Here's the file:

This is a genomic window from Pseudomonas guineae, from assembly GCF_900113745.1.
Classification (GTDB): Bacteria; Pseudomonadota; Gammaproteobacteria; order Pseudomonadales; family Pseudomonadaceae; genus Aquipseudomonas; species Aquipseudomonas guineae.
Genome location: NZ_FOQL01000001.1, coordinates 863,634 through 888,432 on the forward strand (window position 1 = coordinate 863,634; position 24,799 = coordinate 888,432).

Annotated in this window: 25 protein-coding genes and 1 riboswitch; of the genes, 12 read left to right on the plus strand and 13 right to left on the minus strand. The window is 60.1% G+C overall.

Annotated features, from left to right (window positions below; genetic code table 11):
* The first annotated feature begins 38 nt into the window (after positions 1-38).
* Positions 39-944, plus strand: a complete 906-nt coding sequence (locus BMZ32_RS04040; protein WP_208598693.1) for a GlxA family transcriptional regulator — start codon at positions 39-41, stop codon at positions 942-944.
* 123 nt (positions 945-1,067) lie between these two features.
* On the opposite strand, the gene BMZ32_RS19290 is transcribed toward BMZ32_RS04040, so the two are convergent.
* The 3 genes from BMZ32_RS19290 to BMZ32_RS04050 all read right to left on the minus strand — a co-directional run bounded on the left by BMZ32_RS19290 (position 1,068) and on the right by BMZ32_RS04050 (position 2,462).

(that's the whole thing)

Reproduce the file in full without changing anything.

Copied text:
This is a genomic window from Pseudomonas guineae, from assembly GCF_900113745.1.
Classification (GTDB): Bacteria; Pseudomonadota; Gammaproteobacteria; order Pseudomonadales; family Pseudomonadaceae; genus Aquipseudomonas; species Aquipseudomonas guineae.
Genome location: NZ_FOQL01000001.1, coordinates 863,634 through 888,432 on the forward strand (window position 1 = coordinate 863,634; position 24,799 = coordinate 888,432).

Annotated in this window: 25 protein-coding genes and 1 riboswitch; of the genes, 12 read left to right on the plus strand and 13 right to left on the minus strand. The window is 60.1% G+C overall.

Annotated features, from left to right (window positions below; genetic code table 11):
* The first annotated feature begins 38 nt into the window (after positions 1-38).
* Positions 39-944, plus strand: a complete 906-nt coding sequence (locus BMZ32_RS04040; protein WP_208598693.1) for a GlxA family transcriptional regulator — start codon at positions 39-41, stop codon at positions 942-944.
* 123 nt (positions 945-1,067) lie between these two features.
* On the opposite strand, the gene BMZ32_RS19290 is transcribed toward BMZ32_RS04040, so the two are convergent.
* The 3 genes from BMZ32_RS19290 to BMZ32_RS04050 all read right to left on the minus strand — a co-directional run bounded on the left by BMZ32_RS19290 (position 1,068) and on the right by BMZ32_RS04050 (position 2,462).